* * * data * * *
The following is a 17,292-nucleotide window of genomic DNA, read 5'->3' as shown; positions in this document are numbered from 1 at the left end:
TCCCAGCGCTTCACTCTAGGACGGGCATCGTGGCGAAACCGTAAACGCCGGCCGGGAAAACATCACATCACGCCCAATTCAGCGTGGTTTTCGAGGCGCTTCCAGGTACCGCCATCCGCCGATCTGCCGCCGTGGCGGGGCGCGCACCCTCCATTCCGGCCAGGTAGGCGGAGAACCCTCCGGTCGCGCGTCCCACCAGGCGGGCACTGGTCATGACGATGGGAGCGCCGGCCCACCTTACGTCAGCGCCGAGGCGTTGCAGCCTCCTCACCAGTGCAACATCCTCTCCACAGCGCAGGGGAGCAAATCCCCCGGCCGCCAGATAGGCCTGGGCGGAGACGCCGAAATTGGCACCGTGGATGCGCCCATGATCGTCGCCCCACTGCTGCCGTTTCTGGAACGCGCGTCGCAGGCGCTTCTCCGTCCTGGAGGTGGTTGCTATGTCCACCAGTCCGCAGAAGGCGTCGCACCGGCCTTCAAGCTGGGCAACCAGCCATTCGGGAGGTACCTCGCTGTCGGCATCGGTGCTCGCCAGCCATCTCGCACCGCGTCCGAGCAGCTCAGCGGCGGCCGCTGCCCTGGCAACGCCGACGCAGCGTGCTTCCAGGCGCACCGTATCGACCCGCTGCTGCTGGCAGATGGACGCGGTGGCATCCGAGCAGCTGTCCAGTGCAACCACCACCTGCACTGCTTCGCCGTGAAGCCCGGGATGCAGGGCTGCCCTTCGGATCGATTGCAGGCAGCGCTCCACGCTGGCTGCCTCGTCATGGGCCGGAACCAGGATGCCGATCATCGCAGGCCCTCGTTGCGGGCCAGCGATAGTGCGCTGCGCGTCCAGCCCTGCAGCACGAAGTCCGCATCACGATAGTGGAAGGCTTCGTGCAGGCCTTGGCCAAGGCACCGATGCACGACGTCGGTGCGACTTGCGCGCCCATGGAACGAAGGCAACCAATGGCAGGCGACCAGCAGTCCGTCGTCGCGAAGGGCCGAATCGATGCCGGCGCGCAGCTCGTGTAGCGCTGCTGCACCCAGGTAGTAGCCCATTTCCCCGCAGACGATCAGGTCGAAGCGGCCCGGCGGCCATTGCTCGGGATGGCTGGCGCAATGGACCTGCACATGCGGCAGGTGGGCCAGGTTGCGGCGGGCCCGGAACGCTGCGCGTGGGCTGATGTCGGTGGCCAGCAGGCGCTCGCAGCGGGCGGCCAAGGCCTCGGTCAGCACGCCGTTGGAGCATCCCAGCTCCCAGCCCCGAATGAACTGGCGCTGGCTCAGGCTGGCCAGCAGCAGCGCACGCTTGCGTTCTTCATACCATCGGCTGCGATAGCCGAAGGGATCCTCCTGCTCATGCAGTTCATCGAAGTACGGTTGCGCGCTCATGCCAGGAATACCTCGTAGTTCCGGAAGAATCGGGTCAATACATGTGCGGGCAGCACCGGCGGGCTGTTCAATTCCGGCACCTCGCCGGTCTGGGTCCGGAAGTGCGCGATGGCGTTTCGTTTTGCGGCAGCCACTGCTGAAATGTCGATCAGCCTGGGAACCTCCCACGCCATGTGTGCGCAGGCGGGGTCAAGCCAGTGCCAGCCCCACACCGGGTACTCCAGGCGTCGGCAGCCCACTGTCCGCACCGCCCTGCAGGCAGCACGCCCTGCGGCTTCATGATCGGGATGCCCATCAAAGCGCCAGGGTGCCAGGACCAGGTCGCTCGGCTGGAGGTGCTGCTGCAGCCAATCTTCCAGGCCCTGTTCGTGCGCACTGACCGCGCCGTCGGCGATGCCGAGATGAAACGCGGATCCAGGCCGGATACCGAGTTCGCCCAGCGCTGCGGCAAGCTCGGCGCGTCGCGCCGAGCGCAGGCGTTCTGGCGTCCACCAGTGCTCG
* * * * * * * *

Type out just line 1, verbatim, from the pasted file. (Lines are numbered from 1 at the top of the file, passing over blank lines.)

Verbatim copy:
The following is a 17,292-nucleotide window of genomic DNA, read 5'->3' as shown; positions in this document are numbered from 1 at the left end: